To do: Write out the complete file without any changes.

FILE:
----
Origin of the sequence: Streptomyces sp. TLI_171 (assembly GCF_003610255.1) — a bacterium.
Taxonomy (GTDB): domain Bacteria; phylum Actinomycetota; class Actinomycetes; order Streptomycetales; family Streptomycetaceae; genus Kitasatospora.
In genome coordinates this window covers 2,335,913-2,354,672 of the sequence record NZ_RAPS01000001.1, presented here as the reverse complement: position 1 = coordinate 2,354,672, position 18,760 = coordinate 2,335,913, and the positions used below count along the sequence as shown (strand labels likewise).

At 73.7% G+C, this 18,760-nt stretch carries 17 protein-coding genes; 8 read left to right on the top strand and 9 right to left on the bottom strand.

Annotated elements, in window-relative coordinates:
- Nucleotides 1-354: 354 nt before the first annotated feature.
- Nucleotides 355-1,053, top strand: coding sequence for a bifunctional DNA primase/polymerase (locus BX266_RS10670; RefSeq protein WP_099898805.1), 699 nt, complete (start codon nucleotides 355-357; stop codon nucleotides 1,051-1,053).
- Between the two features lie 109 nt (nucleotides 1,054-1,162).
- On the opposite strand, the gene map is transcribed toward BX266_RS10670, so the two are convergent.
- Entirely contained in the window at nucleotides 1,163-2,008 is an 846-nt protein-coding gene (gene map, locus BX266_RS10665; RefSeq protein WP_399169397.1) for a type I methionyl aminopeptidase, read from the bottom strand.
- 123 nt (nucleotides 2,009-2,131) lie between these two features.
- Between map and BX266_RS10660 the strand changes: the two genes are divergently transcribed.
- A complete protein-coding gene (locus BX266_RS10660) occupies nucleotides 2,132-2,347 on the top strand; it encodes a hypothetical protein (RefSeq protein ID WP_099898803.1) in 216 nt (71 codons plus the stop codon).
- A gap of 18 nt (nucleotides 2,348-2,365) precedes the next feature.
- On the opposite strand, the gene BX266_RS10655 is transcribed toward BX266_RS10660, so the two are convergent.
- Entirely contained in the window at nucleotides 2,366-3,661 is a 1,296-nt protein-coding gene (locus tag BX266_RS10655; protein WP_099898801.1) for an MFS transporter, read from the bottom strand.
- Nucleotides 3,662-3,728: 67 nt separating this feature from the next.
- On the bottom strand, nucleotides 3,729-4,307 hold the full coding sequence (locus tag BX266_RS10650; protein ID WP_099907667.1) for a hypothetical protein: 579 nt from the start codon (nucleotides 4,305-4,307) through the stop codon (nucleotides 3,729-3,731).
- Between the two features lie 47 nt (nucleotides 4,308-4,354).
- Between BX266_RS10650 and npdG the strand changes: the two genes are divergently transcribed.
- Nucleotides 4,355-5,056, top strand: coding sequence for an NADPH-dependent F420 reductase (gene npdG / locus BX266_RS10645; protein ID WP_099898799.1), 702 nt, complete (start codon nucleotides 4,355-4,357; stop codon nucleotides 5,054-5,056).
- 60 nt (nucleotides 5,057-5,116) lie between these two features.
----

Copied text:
Origin of the sequence: Streptomyces sp. TLI_171 (assembly GCF_003610255.1) — a bacterium.
Taxonomy (GTDB): domain Bacteria; phylum Actinomycetota; class Actinomycetes; order Streptomycetales; family Streptomycetaceae; genus Kitasatospora.
In genome coordinates this window covers 2,335,913-2,354,672 of the sequence record NZ_RAPS01000001.1, presented here as the reverse complement: position 1 = coordinate 2,354,672, position 18,760 = coordinate 2,335,913, and the positions used below count along the sequence as shown (strand labels likewise).

At 73.7% G+C, this 18,760-nt stretch carries 17 protein-coding genes; 8 read left to right on the top strand and 9 right to left on the bottom strand.

Annotated elements, in window-relative coordinates:
- Nucleotides 1-354: 354 nt before the first annotated feature.
- Nucleotides 355-1,053, top strand: coding sequence for a bifunctional DNA primase/polymerase (locus BX266_RS10670; RefSeq protein WP_099898805.1), 699 nt, complete (start codon nucleotides 355-357; stop codon nucleotides 1,051-1,053).
- Between the two features lie 109 nt (nucleotides 1,054-1,162).
- On the opposite strand, the gene map is transcribed toward BX266_RS10670, so the two are convergent.
- Entirely contained in the window at nucleotides 1,163-2,008 is an 846-nt protein-coding gene (gene map, locus BX266_RS10665; RefSeq protein WP_399169397.1) for a type I methionyl aminopeptidase, read from the bottom strand.
- 123 nt (nucleotides 2,009-2,131) lie between these two features.
- Between map and BX266_RS10660 the strand changes: the two genes are divergently transcribed.
- A complete protein-coding gene (locus BX266_RS10660) occupies nucleotides 2,132-2,347 on the top strand; it encodes a hypothetical protein (RefSeq protein ID WP_099898803.1) in 216 nt (71 codons plus the stop codon).
- A gap of 18 nt (nucleotides 2,348-2,365) precedes the next feature.
- On the opposite strand, the gene BX266_RS10655 is transcribed toward BX266_RS10660, so the two are convergent.
- Entirely contained in the window at nucleotides 2,366-3,661 is a 1,296-nt protein-coding gene (locus tag BX266_RS10655; protein WP_099898801.1) for an MFS transporter, read from the bottom strand.
- Nucleotides 3,662-3,728: 67 nt separating this feature from the next.
- On the bottom strand, nucleotides 3,729-4,307 hold the full coding sequence (locus tag BX266_RS10650; protein ID WP_099907667.1) for a hypothetical protein: 579 nt from the start codon (nucleotides 4,305-4,307) through the stop codon (nucleotides 3,729-3,731).
- Between the two features lie 47 nt (nucleotides 4,308-4,354).
- Between BX266_RS10650 and npdG the strand changes: the two genes are divergently transcribed.
- Nucleotides 4,355-5,056, top strand: coding sequence for an NADPH-dependent F420 reductase (gene npdG / locus BX266_RS10645; protein ID WP_099898799.1), 702 nt, complete (start codon nucleotides 4,355-4,357; stop codon nucleotides 5,054-5,056).
- 60 nt (nucleotides 5,057-5,116) lie between these two features.